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Section 998 Offers of Compromise, Awards of Prejudgment Interest, and Other Factors to Consider as You Weigh Settling Your California Wrongful Termination Case
When you need to sue as a result of your wrongful termination from your job, there are a lot of things you have to take into consideration. Are you open to settling the case? If you are, what would a fair settlement look like? These and other analyses are places where counsel from a knowledgeable San Mateo wrongful termination lawyer is invaluable. Not only can the right employment law lawyer help you determine the strength of your case, but he/she can also help you assess the value of your case, and whether or not a settlement offer you've received is a fair one.
In California, there are "technical" considerations that may factor into a decision for or against accepting a settlement. A recent wrongful termination case from Napa shows these machinations in action, and the role they play in the process of evaluating a settlement.
S.S. was an accountant for a winery in Napa County who allegedly discovered that the winery was not in compliance with California law regarding use tax payments. She allegedly communicated that to her supervisor and to the winery's top management. In retaliation, the winery fired the accountant, according to the accountant's lawsuit for wrongful termination in violation of public policy.
While the case was pending, the accountant submitted to her employer something California calls a "998 offer," or more fully, an offer to compromise pursuant to Section 998 of the Code of Civil Procedure.
The accountant's offer called for the employer to pay her $499,999. The employer did not accept. After an appeal and a remand, the case returned to Superior Court, after which the employer submitted a 998 offer of settlement that called for the accountant to receive $500,000.
At this point, it is useful to identify some of the financial mechanics involved in 998 offers. Under Section 998, either side may make a qualifying offer of settlement to the other side. The other side has 30 days to accept. If the recipient doesn't accept and instead proceeds to trial, they must win a judgment more favorable than the terms of the settlement offer, or else they may leave owing the other side a substantial sum in fees and costs.
Additionally, this state has another statute that relates to 998 offers: Civil Code Section 3291. That law says that, if a plaintiff makes a valid 998 offer that the defendant doesn't accept and the plaintiff ultimately achieves a more favorable judgment later, the plaintiff is entitled to recover a sum representing prejudgment interest.
This latter law mattered a great deal in S.S.'s case as, during the 30-day window for weighing the employer's settlement offer, the two sides engaged in a back-and-forth regarding whether the accountant's acceptance of a $500,000 offer after the employer rejected her $499,999 offer would trigger a right to prejudgment interest.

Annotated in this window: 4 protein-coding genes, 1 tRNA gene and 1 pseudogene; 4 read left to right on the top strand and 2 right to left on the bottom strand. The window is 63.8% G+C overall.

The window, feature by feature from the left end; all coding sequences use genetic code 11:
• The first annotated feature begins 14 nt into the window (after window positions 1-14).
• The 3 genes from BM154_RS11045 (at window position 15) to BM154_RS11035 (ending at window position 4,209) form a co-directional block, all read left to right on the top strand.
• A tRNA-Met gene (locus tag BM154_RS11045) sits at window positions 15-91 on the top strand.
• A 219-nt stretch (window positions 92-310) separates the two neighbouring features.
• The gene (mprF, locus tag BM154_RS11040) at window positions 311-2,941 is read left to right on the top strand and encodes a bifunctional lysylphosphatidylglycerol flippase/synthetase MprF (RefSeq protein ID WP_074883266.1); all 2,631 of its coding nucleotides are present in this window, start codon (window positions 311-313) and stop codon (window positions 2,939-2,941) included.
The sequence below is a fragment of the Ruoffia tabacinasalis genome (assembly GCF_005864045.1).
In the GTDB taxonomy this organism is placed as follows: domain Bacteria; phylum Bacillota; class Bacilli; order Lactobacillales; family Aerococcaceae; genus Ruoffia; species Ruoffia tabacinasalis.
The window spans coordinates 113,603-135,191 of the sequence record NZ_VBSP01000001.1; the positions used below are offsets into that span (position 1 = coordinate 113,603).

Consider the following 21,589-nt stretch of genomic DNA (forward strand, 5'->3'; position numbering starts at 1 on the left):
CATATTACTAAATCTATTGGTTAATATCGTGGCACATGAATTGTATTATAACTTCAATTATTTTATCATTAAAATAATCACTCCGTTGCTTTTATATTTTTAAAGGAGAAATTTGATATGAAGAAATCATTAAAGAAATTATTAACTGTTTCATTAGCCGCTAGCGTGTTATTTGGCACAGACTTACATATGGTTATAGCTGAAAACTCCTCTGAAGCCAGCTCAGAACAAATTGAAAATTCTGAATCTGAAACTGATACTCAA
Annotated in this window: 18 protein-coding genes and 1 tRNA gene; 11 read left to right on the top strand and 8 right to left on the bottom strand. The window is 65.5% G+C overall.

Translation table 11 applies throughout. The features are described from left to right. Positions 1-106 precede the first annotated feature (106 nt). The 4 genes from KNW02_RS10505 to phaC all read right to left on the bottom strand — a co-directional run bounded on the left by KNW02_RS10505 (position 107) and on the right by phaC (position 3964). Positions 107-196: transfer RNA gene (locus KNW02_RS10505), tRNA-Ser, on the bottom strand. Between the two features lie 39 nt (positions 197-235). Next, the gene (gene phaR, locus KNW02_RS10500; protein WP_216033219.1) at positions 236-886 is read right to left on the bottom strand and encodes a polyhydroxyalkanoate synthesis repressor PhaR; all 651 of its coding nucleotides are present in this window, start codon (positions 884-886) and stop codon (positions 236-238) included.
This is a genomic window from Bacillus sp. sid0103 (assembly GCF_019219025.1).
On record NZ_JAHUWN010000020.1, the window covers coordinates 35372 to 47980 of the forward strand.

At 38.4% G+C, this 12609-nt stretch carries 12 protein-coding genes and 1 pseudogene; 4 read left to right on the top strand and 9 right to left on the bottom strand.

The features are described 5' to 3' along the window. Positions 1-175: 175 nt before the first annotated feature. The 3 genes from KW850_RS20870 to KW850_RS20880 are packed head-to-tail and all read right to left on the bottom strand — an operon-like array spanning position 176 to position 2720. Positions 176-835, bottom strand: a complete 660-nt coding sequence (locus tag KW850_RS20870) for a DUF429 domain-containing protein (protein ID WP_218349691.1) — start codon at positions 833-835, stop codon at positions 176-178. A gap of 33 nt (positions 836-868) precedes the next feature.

The accountant was amenable to the employer's offer, but only if the employer amended it "to allow her to move for prejudgment interest and let the chips fall where they may.” The employer did not accept that request.
Eventually, the accountant filed a "Notice of Conditional Acceptance" of the offer. The court deemed that as a valid acceptance and dismissed the case as settled.
Section 998 Settlement Offers and California Contract Law
The Court of Appeal reversed that ruling and once again revived the case. This part of the case provides some useful insight into how courts will approach any settlement agreement you and the other side work out. As the appeals court explained, settlements made under Section 998 work in ways much like contracts in general. Basic contract law says that, to have a binding contract. there must be mutual agreement to one specific set of terms.
If Party A says, "Here is my offer," and Party B says, "I accept, conditioned on [this,]" then the two sides arguably have an offer and a counteroffer but, as the court ruled, they do not have a binding offer and acceptance.
Whether you're making an offer of settlement, contemplating a settlement offer from the other side, or preparing to have your "day in court," your wrongful termination case deserves advocacy provided by a highly skilled legal team. Look to the experienced San Mateo wrongful termination attorneys at Galine, Frye, Fitting & Frangos, LLP to be the helpful, diligent, and effective legal team you need. Contact us at 650-345-8484 or through our website.
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